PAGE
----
January 1, 2014

Built Environment and Able Bodies

I have made a home for myself in solitude, yet find myself lately wishing for the company of my friends. The people that I trained to run years back have now all left me trailing behind -- or, more often, sitting at home, coughing and muttering excuses, knowing that I could never keep up. And in losing pace with their training, I've begun to lose pace with their friendships, as well. My partner always falls into step with me, often running small circles around me as I clutch my lower back and heave with coughs, gasping that I'll be ready again soon. Lately, I've just gone out on my own rather than see him worry over what we both know will eventually pass.

But this is the Pacific Northwest in January. It's pitch black by 4:30, and I live in a small, impoverished city on the outer limits of Seattle. I'm no longer fast, my breathing often rattling in my chest, which leaves me feeling afraid and vulnerable, wheezing down the dark, empty trails at night. It's a 45 minute bus ride/walk to see even my closest friends, which is a far distance to go for someone with chronic fatigue and a necessary "Seize the Moment" approach to running.

I've put a lot of thought over the past year into the accessibility of running, as in WHO has access. An acquaintance - young, Caucasian, able-bodied doctor who lives in the more affluent area of Seattle - once wrote a post on Facebook explaining his frustrations with races. "Why do you need to get a shirt and a medal?" he complained. "Everyone should be able to run 26 miles. It's not that hard. It's not a huge accomplishment. It just means that you did the bare minimum to be able keep moving."

My first thought reading that was, "You and I are living in different worlds, son." His comment was ableist and put no thought into the differences of access to space for people living in lower income areas.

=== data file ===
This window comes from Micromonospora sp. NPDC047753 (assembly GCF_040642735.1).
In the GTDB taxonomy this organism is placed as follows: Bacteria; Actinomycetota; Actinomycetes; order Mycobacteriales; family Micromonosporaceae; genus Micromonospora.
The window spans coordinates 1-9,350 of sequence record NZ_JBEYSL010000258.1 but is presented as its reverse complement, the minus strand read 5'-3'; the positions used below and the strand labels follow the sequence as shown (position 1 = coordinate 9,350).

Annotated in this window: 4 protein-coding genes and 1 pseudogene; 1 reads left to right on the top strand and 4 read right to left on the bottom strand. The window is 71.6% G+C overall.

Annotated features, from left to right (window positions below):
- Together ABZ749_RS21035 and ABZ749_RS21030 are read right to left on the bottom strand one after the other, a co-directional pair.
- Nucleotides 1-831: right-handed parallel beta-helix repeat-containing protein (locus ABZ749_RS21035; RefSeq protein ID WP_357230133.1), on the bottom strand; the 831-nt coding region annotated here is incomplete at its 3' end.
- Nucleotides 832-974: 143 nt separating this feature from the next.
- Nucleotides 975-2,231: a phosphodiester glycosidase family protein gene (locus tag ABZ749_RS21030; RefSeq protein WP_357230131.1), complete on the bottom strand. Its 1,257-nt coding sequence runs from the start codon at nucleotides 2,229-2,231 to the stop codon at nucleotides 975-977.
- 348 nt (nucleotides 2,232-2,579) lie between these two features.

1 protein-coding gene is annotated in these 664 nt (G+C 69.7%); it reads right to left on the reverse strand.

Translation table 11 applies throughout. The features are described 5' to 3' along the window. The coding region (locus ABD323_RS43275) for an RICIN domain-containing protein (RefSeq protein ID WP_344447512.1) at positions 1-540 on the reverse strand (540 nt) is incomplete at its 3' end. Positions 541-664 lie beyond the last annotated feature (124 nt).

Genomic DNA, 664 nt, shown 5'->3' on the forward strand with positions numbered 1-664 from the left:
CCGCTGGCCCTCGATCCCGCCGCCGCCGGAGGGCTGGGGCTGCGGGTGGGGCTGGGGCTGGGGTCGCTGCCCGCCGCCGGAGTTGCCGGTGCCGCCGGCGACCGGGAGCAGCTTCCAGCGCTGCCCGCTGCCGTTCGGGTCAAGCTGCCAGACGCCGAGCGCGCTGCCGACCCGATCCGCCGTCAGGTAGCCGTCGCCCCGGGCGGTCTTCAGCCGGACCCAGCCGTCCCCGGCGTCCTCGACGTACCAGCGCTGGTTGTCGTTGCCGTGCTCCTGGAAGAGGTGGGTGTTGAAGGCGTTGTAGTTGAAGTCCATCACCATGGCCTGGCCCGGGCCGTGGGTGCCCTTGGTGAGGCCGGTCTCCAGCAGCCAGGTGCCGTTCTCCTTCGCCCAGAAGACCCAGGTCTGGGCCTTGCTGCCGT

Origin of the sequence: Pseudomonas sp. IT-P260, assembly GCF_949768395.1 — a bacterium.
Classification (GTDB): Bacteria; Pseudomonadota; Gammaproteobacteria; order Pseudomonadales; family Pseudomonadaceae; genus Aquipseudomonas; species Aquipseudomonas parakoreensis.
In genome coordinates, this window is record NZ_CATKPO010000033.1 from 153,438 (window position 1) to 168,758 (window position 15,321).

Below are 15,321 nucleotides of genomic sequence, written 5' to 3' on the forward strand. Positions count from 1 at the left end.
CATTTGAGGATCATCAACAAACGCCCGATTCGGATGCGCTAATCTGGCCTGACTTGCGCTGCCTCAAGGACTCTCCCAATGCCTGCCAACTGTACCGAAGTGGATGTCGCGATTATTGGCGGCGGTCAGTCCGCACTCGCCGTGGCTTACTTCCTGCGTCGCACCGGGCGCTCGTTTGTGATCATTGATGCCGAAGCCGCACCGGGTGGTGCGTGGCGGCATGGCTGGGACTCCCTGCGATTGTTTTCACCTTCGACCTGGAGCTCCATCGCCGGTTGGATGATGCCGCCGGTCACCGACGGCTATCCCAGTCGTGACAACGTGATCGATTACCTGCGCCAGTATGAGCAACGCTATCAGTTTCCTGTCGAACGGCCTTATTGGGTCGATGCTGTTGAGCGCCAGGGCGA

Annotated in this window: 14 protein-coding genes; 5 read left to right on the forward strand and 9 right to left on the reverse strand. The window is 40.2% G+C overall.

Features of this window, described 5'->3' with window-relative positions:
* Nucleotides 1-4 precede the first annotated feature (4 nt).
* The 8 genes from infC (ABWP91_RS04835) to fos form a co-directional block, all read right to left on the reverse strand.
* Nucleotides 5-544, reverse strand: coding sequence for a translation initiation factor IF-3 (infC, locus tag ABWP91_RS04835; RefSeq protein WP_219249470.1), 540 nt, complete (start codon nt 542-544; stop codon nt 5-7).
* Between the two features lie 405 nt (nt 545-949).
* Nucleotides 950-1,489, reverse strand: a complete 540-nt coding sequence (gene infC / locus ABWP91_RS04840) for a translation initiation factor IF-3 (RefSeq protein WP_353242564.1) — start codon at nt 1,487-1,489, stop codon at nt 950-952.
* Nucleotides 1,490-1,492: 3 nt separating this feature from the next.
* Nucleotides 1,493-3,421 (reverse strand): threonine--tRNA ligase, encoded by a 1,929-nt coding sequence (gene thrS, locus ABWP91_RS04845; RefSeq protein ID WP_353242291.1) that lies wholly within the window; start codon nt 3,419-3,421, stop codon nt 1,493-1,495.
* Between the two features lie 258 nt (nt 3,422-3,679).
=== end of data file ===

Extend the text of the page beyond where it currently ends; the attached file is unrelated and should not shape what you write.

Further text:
I look, on the outside, like I am fully able-bodied, as does my brother. To someone like this man, we would appear to be able to run 26 miles -- that is, if we were willing. But bodies hide pain well, and we live in a society that expects Hopeful Answers and Stories of Triumph. Those who live in the realm of the unwell face pressure to ignore or look beyond their bodies and then can feel shame when they're unable to deliver society's Narrative of Optimism. For me, that shame is compounded by the fact that, at one time, 26 miles WAS easy.

At the same time, many people live in areas where distance running simply is not safe. I can run approximately 4 miles through my tiny neighborhood before needing to branch off onto unlit streets without sidewalks, a thoroughfare dotted with prostitutes and gang activity, or a surprise enclave of over 100 registered sex offenders tightly bunched near the Department of Homeland Security office and our local elementary school. And by comparison, this is a pretty safe neighborhood with a Planning Department and City Council who have put a lot of thought and intentionality into how built environment affects health.

So to avoid being Bare Minimum Doctor or Fit Mom, think about what really shapes your experience, and how that experience may be different for someone else.

No comments:

Post a Comment

I would love to hear your thoughts and experiences!